I recently heard the phrase "taking a bath with the crowd" and that apparently it's a common idiom in many European languages. I found several results for the phrase on Google, but none that explain what it means. Does anyone know what the phrase means, and if there's a common (American) English phrase that means the same thing?


Stéphane's suggestion, “to mingle with the crowd”, may well reflect the intended meaning of the speaker of the phrase. But note that in English, the phrase “take a bath” often is associated with a stock-market loss (1, 2); since the European idiom is not well-known in the U.S., I'd expect American English speakers to either associate your phrase with taking a loss in the market (along with a crowd of other investors) or to interpret the phrase literally.


It means “to mingle with the crowd” or maybe a bit more faithfully to “immerse oneself in the crowd” (as suggested by StoneyB in the comments).

The original idiom is closer to “taking a bath of crowd” (in French at least). Just as if the world were a container filled with human beings.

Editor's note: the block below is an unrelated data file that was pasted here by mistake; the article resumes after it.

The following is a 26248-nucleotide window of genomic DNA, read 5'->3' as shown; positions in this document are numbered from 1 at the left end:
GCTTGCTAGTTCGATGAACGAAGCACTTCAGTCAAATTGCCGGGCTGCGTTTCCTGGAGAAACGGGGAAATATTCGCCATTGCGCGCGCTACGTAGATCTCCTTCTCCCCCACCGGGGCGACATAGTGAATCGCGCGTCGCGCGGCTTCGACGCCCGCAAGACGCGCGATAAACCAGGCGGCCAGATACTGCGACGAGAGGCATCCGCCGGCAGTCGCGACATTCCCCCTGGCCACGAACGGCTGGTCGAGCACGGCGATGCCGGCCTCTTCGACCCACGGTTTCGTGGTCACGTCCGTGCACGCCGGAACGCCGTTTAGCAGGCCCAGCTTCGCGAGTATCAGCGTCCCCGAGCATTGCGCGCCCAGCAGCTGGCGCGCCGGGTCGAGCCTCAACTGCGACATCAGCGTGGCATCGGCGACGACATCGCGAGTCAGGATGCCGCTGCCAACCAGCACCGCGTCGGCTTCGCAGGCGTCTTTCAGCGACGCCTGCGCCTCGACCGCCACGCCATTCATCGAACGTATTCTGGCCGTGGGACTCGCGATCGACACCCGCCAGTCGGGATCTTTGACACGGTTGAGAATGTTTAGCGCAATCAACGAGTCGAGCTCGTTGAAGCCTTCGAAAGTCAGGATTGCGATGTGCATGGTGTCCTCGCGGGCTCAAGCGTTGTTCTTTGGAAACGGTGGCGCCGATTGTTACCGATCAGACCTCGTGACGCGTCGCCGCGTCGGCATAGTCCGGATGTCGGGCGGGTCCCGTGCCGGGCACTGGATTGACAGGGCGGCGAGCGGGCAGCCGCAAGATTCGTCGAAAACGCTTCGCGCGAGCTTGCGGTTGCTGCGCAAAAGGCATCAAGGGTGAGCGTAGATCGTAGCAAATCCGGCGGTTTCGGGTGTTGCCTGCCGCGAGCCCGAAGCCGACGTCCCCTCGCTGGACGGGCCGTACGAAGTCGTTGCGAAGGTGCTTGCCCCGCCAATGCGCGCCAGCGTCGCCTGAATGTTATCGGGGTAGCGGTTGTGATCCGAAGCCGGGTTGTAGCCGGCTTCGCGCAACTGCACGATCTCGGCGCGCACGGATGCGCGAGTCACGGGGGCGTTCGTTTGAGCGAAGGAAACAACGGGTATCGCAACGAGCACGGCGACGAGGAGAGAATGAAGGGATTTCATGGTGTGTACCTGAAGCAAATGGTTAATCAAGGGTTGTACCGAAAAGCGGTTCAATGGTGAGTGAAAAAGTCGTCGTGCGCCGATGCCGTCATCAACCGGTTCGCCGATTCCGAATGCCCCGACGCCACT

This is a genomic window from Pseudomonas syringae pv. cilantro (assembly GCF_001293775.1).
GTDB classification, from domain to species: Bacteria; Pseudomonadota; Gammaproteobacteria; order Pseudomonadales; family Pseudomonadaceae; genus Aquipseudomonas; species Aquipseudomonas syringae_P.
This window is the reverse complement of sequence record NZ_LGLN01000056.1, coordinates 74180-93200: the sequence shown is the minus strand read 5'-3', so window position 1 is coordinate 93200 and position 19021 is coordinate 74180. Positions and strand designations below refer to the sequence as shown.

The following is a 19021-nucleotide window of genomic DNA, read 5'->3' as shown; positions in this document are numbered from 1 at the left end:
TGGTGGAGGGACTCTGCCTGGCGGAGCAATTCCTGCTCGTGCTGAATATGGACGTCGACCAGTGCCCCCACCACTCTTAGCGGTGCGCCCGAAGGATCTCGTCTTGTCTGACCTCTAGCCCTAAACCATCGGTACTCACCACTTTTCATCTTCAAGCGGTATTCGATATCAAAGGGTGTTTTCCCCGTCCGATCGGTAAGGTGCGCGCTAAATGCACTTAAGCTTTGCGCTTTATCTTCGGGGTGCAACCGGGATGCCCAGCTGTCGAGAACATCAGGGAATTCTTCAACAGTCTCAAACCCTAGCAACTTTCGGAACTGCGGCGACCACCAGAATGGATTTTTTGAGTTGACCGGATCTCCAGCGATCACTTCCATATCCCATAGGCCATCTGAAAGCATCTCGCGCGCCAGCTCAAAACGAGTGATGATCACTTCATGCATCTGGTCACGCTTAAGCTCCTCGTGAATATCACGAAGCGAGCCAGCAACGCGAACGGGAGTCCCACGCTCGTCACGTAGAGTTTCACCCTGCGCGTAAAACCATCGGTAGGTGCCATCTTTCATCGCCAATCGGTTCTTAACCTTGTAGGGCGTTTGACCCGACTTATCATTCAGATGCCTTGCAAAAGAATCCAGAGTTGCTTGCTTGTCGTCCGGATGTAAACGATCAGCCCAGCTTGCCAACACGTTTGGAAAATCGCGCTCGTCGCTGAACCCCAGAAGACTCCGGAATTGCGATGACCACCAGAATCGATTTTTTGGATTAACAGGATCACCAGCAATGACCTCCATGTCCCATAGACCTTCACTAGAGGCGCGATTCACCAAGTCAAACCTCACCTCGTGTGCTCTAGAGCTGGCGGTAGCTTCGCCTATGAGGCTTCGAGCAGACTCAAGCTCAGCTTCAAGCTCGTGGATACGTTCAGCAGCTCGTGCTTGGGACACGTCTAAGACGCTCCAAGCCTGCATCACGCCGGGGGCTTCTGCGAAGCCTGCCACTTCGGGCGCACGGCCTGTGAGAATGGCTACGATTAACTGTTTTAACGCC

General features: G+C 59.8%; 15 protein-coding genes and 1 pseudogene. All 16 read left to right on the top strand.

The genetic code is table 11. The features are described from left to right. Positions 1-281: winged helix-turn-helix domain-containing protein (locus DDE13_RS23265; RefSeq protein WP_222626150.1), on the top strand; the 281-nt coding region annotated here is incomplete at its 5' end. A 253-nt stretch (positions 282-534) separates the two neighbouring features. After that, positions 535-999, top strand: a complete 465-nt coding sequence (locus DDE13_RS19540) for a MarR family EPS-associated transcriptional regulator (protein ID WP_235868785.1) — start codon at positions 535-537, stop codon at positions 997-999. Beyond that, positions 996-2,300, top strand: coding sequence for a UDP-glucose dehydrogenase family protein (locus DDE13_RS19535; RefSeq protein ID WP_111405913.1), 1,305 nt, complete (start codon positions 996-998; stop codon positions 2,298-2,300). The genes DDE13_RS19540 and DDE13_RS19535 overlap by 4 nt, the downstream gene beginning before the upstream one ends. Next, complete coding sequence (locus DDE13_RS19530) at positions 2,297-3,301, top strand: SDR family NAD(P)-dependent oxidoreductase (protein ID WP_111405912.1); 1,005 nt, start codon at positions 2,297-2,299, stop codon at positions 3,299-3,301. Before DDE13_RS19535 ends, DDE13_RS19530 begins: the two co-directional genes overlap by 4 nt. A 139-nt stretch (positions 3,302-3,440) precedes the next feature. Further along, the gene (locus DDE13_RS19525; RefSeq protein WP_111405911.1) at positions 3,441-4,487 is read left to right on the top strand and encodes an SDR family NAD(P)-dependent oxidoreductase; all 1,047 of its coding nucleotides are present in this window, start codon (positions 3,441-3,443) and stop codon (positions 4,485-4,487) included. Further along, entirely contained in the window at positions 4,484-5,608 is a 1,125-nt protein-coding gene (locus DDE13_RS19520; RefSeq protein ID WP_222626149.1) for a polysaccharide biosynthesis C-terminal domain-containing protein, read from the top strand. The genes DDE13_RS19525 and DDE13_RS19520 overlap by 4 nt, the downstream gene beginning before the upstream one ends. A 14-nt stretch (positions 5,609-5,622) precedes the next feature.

• Is this Baudelaire's " Il n'est pas donné à chacun de prendre un bain de multitude"? – StoneyB on hiatus Sep 23 '12 at 17:30
  • Baudelaire uses a variation here. “Un bain de foule” is the usual and very common idiom. – Stéphane Gimenez Sep 23 '12 at 17:33
  • But does the idiom predate Baudelaire, or does it derive from "Les Foules"? – StoneyB on hiatus Sep 23 '12 at 17:36
  • Interesting question. I would not trust these figures too much, but ngrams suggests that these phrases appeared around Baudelaire's time. – Stéphane Gimenez Sep 23 '12 at 17:42
  • Hmm ... well, if you can trust Google Books (you can't!), the only citation for "bain de foule" before B's time is this. (The other one it finds, labeled "1833", is in fact dated 1889.) Perhaps B was indirectly punning on the term from vintage? – StoneyB on hiatus Sep 23 '12 at 17:58

It means "to suffer (take a bath) by doing what the crowd is doing" (in stocks, real estate, tulips, whatever). In my book, "A Modern Approach to Graham and Dodd Investing," I noted that every few years, lemmings will gather in large groups, "travel," and "upon reaching their destination, they will all jump into the sea, and of course, drown." The consolation for the fact that they all die is that "every lemming that dives into ocean gets to retire in the same style as every other lemming that does the same."

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